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JBoss Tools

3 Posts authored by: dgolovin

JBoss Tools introduced JSF 2 Composite Component support in version 3.2.0.M1, it matured through several development versions and got a lot of useful features:

  1. Content assist for component developers
  2. Content assist for component users
  3. Validation and quick fixes
  4. Refactoring
  5. Rendering in XHTML Visual Editor
  6. Resource Navigation in source and visual part of XHTML Visual Editor


Read full article about JBoss Tools JSF 2 Composite Component Support.

JBoss Tools tycho build now provides code coverage report for eclipse-test-plugins. All eclipse-test-plugin pom.xml files provide meta information about what bundles are instrumented and what classes are included in coverage report through properties:

  • emma.filter - emma filter to define what packages to include to or to exclude from report
  • emma.instrument.bundles - comma separated list of bundles to be instrumented on the fly during tests execution


Here is an example from plug-ins




To enable code coverage report generation during build




system property should be added to build command line. It activates maven coverage profile to generate coverage reports on per test plug-in basis in text and xml formats. Text reports are printed out to the build console output like


     [echo] [EMMA v2.0.5312 report, generated Wed Jul 07 12:11:50 PDT 2010]
     [echo] -------------------------------------------------------------------------------
     [echo] [class, %]     [method, %]     [block, %]     [line, %]     [name]
     [echo] 61%  (22/36)!     28%  (93/328)!     17%  (1056/6326)!     20%  (308.2/1575)!     all classes
     [echo] total packages:     8
     [echo] total classes:     36
     [echo] total methods:     328
     [echo] total executable files:     28
     [echo] total executable lines:     1575
     [echo] [class, %]     [method, %]     [block, %]     [line, %]     [name]
     [echo] 0%   (0/1)!     0%   (0/7)!     0%   (0/78)!     0%   (0/16)!
     [echo] 0%   (0/2)!     0%   (0/40)!     0%   (0/492)!     0%   (0/125)!
     [echo] 17%  (1/6)!     4%   (3/77)!     4%   (92/2401)!     4%   (24.9/562)!
     [echo] 67%  (4/6)!     35%  (11/31)!     19%  (77/396)!     23%  (23.2/102)!
     [echo] 75%  (6/8)!     33%  (25/75)!     21%  (367/1734)!     24%  (99.2/419)!
     [echo] 75%  (3/4)!     48%  (11/23)!     24%  (135/562)!     32%  (44.1/139)!
     [echo] 75%  (3/4)!     42%  (23/55)!     36%  (153/422)!     36%  (52.4/144)!
     [echo] 100% (5/5)     100% (20/20)     96%  (232/241)     95%  (64.4/68)
     [echo] -------------------------------------------------------------------------------


Reports are generated to /target/emma folder of test plug-in.


To enable code coverage for your test plug-in just add properties listed above to your plug-in pom.xml file and activate coverage profile as it explained above.

[Note: This blog has been replaced by a more up to date How to Build JBoss Tools 3.2 with Maven 3.]


Current trunk version of JBoss Tools can be built with maven 3 and make it faster and easier for everyone.


  1. Java 1.6 SDK
  2. Maven 3.beta1
  3. About 6 GB of free disk space if you want to run all integration tests for (JBoss AS, Seam and Web Services Tools)
  4. subversion client 1.6.X (should work with lower version as well)

Environment Setup

Maven and Java

Make sure your maven 3 is available by default and Java 1.6 is used.


mvn -version


should print out something like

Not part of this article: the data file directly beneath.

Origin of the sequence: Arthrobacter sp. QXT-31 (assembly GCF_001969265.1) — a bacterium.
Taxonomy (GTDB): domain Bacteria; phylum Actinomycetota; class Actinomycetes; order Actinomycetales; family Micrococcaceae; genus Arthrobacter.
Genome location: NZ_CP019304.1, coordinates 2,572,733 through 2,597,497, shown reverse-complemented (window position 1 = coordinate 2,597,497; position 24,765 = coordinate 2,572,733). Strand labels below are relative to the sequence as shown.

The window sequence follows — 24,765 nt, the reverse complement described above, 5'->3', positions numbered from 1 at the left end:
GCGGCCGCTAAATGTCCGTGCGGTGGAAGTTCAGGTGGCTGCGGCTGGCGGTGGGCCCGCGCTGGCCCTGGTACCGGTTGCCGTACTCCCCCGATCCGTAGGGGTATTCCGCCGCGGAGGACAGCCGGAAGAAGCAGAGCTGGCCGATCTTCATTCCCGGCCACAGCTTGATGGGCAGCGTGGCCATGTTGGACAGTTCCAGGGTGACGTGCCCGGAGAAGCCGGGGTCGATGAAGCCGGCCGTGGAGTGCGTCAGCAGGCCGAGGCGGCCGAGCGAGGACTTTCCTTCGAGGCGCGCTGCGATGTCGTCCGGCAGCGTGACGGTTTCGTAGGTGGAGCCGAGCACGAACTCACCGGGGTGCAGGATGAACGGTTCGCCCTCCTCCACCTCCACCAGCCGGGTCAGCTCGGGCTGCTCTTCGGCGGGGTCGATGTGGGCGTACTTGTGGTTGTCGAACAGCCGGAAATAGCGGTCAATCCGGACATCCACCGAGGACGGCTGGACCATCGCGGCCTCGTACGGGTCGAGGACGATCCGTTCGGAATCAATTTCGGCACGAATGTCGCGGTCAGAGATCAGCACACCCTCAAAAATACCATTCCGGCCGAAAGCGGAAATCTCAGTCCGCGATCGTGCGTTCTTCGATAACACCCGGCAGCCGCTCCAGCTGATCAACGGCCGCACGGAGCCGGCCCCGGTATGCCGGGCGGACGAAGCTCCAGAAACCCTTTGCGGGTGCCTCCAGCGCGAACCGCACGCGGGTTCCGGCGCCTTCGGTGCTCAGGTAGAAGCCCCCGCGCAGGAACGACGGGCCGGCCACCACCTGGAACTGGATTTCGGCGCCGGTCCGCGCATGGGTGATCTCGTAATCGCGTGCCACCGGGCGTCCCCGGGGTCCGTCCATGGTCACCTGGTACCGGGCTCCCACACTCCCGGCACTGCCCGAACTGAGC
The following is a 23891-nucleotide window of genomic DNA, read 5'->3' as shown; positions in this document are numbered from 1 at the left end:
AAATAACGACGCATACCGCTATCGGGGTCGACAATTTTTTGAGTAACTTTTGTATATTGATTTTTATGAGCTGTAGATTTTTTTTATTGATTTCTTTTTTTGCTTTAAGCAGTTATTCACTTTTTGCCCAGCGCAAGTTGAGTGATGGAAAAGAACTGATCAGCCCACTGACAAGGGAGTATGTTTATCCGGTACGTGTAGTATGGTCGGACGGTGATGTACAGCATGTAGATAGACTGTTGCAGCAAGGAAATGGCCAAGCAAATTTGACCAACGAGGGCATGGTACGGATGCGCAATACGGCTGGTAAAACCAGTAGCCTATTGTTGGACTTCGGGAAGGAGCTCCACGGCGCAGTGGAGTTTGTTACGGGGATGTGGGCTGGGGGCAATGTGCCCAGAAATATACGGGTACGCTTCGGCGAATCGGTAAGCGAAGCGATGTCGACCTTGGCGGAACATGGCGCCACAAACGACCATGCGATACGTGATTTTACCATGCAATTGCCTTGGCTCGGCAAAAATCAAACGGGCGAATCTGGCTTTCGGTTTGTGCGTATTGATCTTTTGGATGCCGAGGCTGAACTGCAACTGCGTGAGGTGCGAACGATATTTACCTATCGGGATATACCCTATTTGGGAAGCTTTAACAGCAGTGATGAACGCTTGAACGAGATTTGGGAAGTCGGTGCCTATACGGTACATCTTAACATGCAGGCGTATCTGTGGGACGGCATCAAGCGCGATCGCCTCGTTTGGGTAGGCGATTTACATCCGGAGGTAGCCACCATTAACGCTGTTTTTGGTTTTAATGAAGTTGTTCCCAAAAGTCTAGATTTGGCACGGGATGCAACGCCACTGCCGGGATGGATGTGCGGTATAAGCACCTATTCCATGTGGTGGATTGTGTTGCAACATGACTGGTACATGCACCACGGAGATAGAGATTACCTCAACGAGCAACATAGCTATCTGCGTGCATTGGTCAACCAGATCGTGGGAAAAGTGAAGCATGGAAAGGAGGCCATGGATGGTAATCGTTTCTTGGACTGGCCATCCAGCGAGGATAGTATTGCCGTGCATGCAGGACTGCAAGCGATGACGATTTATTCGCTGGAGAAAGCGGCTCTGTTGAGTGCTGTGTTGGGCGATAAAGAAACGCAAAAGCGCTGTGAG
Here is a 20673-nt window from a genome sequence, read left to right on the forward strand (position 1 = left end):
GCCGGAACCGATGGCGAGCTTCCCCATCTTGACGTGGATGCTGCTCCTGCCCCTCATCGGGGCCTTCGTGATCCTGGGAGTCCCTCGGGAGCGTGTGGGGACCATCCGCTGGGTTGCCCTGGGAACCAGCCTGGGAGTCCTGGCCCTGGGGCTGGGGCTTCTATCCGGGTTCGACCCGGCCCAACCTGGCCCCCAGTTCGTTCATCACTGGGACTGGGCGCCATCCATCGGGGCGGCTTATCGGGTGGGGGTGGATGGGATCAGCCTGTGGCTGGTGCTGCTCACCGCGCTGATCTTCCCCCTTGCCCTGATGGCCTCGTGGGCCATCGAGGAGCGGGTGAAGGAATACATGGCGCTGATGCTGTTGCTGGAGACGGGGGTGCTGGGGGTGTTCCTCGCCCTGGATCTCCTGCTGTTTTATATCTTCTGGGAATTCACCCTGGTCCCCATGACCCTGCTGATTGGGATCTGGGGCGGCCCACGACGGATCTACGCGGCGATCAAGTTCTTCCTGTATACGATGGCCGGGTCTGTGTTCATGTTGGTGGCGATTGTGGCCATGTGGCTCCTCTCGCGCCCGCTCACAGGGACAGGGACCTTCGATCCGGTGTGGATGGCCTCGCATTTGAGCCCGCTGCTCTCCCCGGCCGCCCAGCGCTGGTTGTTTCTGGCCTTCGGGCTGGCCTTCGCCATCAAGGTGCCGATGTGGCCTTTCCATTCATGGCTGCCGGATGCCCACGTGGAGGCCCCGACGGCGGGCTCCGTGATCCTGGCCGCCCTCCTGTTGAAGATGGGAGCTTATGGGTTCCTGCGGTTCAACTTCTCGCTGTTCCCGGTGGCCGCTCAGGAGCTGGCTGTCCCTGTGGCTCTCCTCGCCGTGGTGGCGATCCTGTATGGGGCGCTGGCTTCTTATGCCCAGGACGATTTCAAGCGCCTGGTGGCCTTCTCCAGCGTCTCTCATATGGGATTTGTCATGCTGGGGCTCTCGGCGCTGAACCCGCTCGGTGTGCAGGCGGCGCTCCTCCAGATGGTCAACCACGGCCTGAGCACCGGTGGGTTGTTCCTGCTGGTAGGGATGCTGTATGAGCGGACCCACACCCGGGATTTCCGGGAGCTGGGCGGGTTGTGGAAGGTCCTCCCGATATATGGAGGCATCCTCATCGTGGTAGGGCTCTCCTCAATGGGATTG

Apache Maven 3.0-alpha-7 (r921173; 2010-03-09 14:31:07-0800)
Java version: 1.6.0_18
Java home: /usr/lib/jvm/java-6-openjdk/jre
Default locale: en_US, platform encoding: UTF-8
OS name: "linux" version: "2.6.32-22-generic-pae" arch: "i386" Family: "unix"


Checkout sources from anonymous SVN like


svn co jbosstools-src


This will take some time dependent on your bandwidth

Build Strategies

All commands below is assuming that commands are executed in jbosstools-src folder after sources checked out as it suggested above.

There are several strategies to chose from building everything to build particular component or part of it like all plug-ins, all tests, all features, particular plugin/feature.


Target platform should be built first like


$mvn -f build/target-platform/pom.xml


If you want to just compile the modules, tests can be skipped by adding system property -Dmaven.test.skip=true and you should be able to faster verify compile issues.

Build/Test Everything

Current version cannot be build without local changes because of problem with with drools component, so to go with this scenario you need to remove drools references from pom.xml and site/site.xml. After that to build/test everything use:


$mvn clean install

Build/Test Particular Component with Dependencies

For convenience there are aggregator projects defined for each component. It provides a simple way to build/test components with dependencies.


$mvn clean install -f build/component/${}.xml


where ${} is component you want to build/test. Currently build/component folder contains aggregator projects for:

  1. tests,
  2. jmx,
  3. archives,
  4. as,
  5. common,
  6. seam


more is coming soon.

Build/Test Single Component

Be aware that to get this work all dependencies for this component must be installed in maven repo. It can be done by build everything first or by build component and its dependencies using aggregated project as it explained above. You can skip tests for this build and then enable them back when you run single component build.

To build single component use pom.xml in component's folder like it is shown below.


$mvn clean install -f ${}/pom.xml


where ${} is component's root folder name. For instance to build jmx component use command below


$mvn clean install -f jmx/pom.xml

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